Dirty Mary, Crazy Larry (1974)One of the seminal '70s car chase movies, starring Peter Fonda, Susan George, Vic Morrow, and a lime Dodge Charger. Great nihilistic fun. Full review now posted.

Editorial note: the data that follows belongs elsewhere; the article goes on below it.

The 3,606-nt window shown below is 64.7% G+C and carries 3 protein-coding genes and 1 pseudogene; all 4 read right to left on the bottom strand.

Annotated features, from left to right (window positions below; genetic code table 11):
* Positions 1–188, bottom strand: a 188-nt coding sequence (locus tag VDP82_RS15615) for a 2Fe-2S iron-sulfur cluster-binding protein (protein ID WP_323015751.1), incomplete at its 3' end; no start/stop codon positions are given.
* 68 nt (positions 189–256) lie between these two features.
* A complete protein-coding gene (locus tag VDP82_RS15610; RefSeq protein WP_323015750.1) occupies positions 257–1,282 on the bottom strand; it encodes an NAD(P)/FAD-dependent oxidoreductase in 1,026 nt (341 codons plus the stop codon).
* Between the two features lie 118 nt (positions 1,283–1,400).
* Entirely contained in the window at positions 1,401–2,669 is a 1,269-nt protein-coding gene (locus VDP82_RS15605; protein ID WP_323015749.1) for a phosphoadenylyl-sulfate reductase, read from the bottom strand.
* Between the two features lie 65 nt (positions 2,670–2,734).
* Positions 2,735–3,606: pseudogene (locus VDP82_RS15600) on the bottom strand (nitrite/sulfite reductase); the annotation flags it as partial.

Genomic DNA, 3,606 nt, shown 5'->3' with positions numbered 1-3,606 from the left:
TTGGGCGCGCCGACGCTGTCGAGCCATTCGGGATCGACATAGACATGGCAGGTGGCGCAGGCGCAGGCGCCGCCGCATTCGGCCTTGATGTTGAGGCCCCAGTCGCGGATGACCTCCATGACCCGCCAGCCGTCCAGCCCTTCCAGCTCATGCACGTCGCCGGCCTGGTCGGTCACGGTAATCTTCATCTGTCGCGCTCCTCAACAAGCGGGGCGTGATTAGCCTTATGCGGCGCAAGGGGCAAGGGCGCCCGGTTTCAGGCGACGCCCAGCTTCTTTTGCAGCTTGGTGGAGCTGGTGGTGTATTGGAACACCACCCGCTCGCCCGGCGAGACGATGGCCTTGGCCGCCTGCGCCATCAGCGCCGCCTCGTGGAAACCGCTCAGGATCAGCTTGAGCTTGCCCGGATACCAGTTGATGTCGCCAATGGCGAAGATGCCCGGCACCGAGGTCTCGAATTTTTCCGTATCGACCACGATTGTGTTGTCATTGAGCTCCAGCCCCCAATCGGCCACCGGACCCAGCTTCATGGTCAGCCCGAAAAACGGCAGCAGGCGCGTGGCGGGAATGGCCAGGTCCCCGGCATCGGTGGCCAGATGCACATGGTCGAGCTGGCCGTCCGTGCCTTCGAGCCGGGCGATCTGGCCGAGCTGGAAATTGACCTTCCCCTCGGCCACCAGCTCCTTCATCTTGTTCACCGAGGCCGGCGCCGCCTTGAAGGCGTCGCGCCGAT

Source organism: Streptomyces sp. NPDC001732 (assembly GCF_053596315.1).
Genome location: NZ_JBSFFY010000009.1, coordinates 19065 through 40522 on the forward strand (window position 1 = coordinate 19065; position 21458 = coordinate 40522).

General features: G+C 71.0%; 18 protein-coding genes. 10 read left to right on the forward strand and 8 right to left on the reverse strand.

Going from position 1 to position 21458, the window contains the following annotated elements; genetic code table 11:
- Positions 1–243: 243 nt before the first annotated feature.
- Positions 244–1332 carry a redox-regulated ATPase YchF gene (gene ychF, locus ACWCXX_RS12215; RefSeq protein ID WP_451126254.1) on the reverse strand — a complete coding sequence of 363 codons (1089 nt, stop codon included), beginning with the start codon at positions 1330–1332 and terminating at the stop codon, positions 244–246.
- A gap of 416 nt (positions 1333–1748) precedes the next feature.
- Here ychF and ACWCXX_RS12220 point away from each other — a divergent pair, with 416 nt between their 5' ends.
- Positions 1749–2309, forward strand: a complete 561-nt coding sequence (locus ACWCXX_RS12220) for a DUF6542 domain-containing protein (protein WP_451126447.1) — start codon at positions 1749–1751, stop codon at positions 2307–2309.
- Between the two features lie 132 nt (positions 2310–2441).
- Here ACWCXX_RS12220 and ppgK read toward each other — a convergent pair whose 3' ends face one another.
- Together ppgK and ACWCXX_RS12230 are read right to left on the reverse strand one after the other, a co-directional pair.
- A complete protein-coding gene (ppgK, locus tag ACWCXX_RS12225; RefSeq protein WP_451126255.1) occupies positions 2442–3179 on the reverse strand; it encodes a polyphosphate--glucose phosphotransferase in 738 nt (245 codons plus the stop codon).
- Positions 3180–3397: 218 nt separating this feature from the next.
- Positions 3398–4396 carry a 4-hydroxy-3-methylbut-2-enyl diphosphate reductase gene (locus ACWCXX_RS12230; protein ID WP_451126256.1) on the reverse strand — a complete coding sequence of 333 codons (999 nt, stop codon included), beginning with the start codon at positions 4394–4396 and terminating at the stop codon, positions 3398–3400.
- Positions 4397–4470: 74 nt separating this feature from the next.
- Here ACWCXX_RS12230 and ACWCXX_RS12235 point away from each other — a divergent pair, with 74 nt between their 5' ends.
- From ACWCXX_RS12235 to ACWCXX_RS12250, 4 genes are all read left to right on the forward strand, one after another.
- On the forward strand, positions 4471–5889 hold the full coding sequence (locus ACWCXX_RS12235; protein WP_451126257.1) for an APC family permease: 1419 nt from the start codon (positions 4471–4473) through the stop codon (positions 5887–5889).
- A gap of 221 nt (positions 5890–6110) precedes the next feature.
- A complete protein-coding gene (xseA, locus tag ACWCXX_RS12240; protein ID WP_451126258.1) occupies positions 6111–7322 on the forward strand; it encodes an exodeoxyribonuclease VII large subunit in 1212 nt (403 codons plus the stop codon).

Marathon Man (1976)An elderly woman in Manhattan's diamond district points accusingly at a balding, harmless-looking white-haired man and cries, "Szell!"... A panicked graduate student in sweats is chased by a car through nighttime city streets, his heart pounding, his world flipped upside down... Strapped to a chair, the same young man is calmly asked, "Is it safe?" as dental instruments are laid out ominously before him. He has no answer. It's a nightmare come to life. "Is it safe?"... Marathon Man is filled with scenes impossible to forget. Directed by John Schlesinger from a script by William Goldman (based on his own book), the film takes its time setting up a very believable reality, then builds in intensity with discretely staged scenes of escalating menace. Its English-born director brings the same eye for urban detail that distinguished 1968's Midnight Cowboy, while legendary cinematographer Conrad Hall (In Cold Blood, American Beauty) seems able to light scenes with nothing but shadows and dread. An excellent Dustin Hoffman may be a tad old for the character of Babe, but he brings a convincing innocence to his threatened everyman, whose idealistic pacifism is contrasted nicely with older brother Doc, a steely undercover government agent played with toothy charm by Roy Scheider. Opposing them both is ex-Nazi Christian Szell, who has a thing for diamonds and rogue dentistry and is embodied by a terrifying Laurence Olivier (nominated for an Oscar in arguably his most memorable film role). Both a time capsule of mid-1970s New York and a moody, disquieting reflection on the final remnants of Nazi Germany grasping for survival in the new world, Marathon Man is first and foremost an intelligent, adult thriller still capable of making you grit your teeth in fear.